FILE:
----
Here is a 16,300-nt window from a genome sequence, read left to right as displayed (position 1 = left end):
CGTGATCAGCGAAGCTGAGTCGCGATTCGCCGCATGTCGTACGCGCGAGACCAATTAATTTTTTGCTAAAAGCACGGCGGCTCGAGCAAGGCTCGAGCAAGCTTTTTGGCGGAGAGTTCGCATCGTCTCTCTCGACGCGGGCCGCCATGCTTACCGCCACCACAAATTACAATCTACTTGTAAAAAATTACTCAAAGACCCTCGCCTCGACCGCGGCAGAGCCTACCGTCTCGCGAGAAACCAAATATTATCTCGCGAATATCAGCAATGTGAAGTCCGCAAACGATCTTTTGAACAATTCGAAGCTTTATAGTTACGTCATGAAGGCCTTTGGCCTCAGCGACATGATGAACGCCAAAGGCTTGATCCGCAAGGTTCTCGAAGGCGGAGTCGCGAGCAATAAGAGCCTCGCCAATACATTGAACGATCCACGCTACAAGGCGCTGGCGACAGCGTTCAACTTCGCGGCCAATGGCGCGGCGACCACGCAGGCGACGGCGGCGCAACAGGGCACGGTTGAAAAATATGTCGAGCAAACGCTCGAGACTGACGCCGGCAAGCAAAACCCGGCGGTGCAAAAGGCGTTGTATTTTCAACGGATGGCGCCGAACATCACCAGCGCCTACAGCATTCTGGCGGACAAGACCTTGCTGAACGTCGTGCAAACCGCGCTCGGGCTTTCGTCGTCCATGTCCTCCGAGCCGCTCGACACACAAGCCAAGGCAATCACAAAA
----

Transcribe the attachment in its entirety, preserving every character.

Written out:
Here is a 16,300-nt window from a genome sequence, read left to right as displayed (position 1 = left end):
CGTGATCAGCGAAGCTGAGTCGCGATTCGCCGCATGTCGTACGCGCGAGACCAATTAATTTTTTGCTAAAAGCACGGCGGCTCGAGCAAGGCTCGAGCAAGCTTTTTGGCGGAGAGTTCGCATCGTCTCTCTCGACGCGGGCCGCCATGCTTACCGCCACCACAAATTACAATCTACTTGTAAAAAATTACTCAAAGACCCTCGCCTCGACCGCGGCAGAGCCTACCGTCTCGCGAGAAACCAAATATTATCTCGCGAATATCAGCAATGTGAAGTCCGCAAACGATCTTTTGAACAATTCGAAGCTTTATAGTTACGTCATGAAGGCCTTTGGCCTCAGCGACATGATGAACGCCAAAGGCTTGATCCGCAAGGTTCTCGAAGGCGGAGTCGCGAGCAATAAGAGCCTCGCCAATACATTGAACGATCCACGCTACAAGGCGCTGGCGACAGCGTTCAACTTCGCGGCCAATGGCGCGGCGACCACGCAGGCGACGGCGGCGCAACAGGGCACGGTTGAAAAATATGTCGAGCAAACGCTCGAGACTGACGCCGGCAAGCAAAACCCGGCGGTGCAAAAGGCGTTGTATTTTCAACGGATGGCGCCGAACATCACCAGCGCCTACAGCATTCTGGCGGACAAGACCTTGCTGAACGTCGTGCAAACCGCGCTCGGGCTTTCGTCGTCCATGTCCTCCGAGCCGCTCGACACACAAGCCAAGGCAATCACAAAA